A degree alone is not enough for jobs

Students attend a recent career fair. Photo by Adam Glanzman/Northeastern

By Molly Callahan & Lia Petronio

News at Northeastern

At a time when the U.S. job market is only getting more competitive, a traditional higher education degree is essential to landing a job, according to a new study from Northeastern University.

But it is becoming more common for employers to decide that a degree alone is not enough. The study shows an increasing demand for job applicants to hold certificates, microcredentials, and real-world professional experience, in addition to college degrees. The findings suggest that employers are recognizing what Northeastern has long held: lifelong learning is essential to both securing a job and remaining relevant in a 21st century work environment.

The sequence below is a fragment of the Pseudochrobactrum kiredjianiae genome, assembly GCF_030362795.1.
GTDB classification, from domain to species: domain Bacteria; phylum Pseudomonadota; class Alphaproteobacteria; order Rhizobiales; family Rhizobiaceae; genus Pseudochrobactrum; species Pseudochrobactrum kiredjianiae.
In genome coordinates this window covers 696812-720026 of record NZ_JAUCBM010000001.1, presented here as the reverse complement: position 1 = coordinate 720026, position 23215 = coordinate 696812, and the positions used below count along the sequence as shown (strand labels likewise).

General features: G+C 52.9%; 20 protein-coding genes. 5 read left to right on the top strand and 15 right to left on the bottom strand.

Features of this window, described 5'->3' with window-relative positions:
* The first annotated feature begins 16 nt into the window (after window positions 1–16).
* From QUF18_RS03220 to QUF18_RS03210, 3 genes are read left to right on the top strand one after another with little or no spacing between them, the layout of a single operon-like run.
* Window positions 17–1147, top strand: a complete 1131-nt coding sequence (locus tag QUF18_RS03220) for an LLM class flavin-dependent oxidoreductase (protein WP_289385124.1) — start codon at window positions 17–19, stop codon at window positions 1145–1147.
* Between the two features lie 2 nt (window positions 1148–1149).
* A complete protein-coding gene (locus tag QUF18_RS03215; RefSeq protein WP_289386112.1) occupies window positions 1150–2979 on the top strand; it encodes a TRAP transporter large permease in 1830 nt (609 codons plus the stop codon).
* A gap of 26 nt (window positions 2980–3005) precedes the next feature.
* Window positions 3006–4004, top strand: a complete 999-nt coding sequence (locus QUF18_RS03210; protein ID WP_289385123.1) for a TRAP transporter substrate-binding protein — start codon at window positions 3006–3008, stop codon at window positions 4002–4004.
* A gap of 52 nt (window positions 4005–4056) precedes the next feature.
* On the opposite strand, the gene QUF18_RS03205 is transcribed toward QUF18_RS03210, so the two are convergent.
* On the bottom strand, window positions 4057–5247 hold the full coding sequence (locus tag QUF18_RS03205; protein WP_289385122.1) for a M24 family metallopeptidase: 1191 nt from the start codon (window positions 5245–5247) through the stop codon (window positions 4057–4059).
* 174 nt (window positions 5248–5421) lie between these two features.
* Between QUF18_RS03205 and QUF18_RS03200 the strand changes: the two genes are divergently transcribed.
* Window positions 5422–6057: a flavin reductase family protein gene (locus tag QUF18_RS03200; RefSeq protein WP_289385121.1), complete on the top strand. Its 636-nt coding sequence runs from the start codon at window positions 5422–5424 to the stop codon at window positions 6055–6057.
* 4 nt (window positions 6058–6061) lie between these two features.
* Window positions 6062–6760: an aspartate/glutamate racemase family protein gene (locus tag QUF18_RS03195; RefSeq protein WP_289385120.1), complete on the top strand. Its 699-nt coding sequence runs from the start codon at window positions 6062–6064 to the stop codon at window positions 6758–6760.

As artificial intelligence and other factors are rapidly transforming the workforce landscape, employers are looking for people with relevant skills that reflect the current needs of their companies and industries. Similarly, employees are increasingly looking to master new skills and stay relevant in fields at every stage of their careers.

The study, published Thursday, is the first major quantitative reckoning of the value of degree and other higher education credential programs for the colleges and universities offering them and the employers considering them in hiring practices, said Sean Gallagher, executive director of Northeastern’s Center for the Future of Higher Education and Talent Strategy.

Northeastern offers a variety of professional certificate- and masters programs to help learners acquire the skills they need throughout their lives to meet the increasing demand for qualified workers in the age of artificial intelligence.

The relative value of educational credentials in hiring has held steady or increased for most employers over the last 5 years.

(Reprinted with permission from the News at Northeastern.)


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